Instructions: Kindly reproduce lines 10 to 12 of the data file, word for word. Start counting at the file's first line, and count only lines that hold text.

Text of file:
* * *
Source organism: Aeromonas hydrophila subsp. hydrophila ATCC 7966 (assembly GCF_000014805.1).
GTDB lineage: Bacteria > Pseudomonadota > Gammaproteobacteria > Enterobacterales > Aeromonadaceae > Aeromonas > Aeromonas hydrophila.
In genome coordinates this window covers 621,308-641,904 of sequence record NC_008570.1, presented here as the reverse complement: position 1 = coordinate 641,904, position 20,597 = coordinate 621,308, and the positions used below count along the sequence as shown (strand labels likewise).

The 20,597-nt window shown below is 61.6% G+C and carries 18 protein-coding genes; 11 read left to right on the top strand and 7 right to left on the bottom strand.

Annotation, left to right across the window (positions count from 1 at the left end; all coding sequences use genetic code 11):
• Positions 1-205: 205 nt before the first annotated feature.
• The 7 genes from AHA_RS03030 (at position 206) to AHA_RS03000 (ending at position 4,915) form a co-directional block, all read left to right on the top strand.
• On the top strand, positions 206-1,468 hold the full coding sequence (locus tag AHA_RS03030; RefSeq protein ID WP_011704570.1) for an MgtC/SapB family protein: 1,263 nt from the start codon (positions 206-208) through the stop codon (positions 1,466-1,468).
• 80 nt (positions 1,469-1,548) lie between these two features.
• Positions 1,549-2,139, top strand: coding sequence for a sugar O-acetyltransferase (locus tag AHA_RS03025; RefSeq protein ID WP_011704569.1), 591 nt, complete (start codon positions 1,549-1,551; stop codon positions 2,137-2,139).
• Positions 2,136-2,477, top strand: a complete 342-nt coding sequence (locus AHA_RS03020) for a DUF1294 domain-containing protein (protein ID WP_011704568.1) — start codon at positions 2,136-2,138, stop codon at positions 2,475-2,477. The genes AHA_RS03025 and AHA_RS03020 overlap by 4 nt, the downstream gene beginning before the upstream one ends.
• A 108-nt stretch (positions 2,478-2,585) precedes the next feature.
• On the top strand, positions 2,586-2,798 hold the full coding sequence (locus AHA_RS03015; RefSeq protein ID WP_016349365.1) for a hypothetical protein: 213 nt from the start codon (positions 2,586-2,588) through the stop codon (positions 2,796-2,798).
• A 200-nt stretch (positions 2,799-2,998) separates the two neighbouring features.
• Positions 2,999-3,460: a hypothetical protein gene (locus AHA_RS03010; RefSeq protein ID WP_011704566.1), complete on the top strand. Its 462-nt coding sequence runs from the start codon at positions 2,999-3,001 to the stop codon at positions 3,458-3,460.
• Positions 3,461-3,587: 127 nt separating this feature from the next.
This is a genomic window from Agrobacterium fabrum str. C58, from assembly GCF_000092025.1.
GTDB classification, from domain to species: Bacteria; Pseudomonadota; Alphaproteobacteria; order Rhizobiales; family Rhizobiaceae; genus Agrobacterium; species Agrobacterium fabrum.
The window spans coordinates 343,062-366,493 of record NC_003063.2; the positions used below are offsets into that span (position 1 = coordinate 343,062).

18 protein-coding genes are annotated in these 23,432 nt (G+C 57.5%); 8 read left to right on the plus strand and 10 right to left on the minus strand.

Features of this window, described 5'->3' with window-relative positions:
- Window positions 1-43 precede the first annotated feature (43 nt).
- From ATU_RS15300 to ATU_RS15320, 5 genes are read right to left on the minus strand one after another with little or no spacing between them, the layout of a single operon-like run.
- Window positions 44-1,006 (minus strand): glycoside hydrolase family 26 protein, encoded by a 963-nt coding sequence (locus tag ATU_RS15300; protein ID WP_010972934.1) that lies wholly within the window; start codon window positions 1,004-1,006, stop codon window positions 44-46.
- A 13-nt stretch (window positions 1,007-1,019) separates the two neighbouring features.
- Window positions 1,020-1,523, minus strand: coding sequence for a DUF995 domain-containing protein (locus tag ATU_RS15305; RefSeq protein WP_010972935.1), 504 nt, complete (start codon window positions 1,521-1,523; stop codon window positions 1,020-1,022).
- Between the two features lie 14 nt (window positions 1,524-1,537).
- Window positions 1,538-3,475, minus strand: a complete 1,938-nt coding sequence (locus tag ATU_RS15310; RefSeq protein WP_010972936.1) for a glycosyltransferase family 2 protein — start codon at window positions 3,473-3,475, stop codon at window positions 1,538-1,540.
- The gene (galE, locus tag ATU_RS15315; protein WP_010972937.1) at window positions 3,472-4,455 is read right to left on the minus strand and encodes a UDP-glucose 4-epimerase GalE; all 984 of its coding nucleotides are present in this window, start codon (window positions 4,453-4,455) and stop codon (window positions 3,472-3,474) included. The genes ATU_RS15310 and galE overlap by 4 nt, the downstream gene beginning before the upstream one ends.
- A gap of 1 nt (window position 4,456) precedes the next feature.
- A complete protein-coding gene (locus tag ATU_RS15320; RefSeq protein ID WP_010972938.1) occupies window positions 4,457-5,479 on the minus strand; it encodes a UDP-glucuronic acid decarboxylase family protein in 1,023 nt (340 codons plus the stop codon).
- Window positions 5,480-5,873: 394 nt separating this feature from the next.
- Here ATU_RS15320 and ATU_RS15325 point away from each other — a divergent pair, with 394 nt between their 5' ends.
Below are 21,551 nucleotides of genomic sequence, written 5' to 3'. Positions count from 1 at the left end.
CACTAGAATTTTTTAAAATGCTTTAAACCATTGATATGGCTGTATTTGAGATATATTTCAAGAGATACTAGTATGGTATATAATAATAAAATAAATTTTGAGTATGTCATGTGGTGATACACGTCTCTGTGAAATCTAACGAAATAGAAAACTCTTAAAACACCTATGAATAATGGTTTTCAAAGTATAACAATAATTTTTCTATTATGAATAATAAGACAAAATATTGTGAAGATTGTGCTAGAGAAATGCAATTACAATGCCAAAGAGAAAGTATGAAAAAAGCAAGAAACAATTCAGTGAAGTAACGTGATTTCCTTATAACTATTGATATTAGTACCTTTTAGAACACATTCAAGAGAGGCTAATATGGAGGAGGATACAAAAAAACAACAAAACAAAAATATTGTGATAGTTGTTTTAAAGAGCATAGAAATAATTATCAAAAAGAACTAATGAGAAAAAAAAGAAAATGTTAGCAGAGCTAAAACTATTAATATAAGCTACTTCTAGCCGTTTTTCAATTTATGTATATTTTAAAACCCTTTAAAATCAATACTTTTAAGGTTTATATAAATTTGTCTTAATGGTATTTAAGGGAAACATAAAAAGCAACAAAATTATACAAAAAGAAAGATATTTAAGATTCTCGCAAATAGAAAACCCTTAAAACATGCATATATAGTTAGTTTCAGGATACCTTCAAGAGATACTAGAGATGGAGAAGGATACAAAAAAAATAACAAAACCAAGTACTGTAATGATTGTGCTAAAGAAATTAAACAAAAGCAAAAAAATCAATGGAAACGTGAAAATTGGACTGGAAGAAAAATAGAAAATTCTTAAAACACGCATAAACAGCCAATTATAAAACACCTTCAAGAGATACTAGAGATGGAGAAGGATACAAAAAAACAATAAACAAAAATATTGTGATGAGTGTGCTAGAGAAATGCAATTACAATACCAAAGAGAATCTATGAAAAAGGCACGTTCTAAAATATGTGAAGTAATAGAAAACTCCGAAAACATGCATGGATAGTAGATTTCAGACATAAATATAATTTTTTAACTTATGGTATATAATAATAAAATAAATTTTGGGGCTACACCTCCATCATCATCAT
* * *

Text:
• Positions 1,549-2,139, top strand: coding sequence for a sugar O-acetyltransferase (locus tag AHA_RS03025; RefSeq protein ID WP_011704569.1), 591 nt, complete (start codon positions 1,549-1,551; stop codon positions 2,137-2,139).
• Positions 2,136-2,477, top strand: a complete 342-nt coding sequence (locus AHA_RS03020) for a DUF1294 domain-containing protein (protein ID WP_011704568.1) — start codon at positions 2,136-2,138, stop codon at positions 2,475-2,477. The genes AHA_RS03025 and AHA_RS03020 overlap by 4 nt, the downstream gene beginning before the upstream one ends.
• A 108-nt stretch (positions 2,478-2,585) precedes the next feature.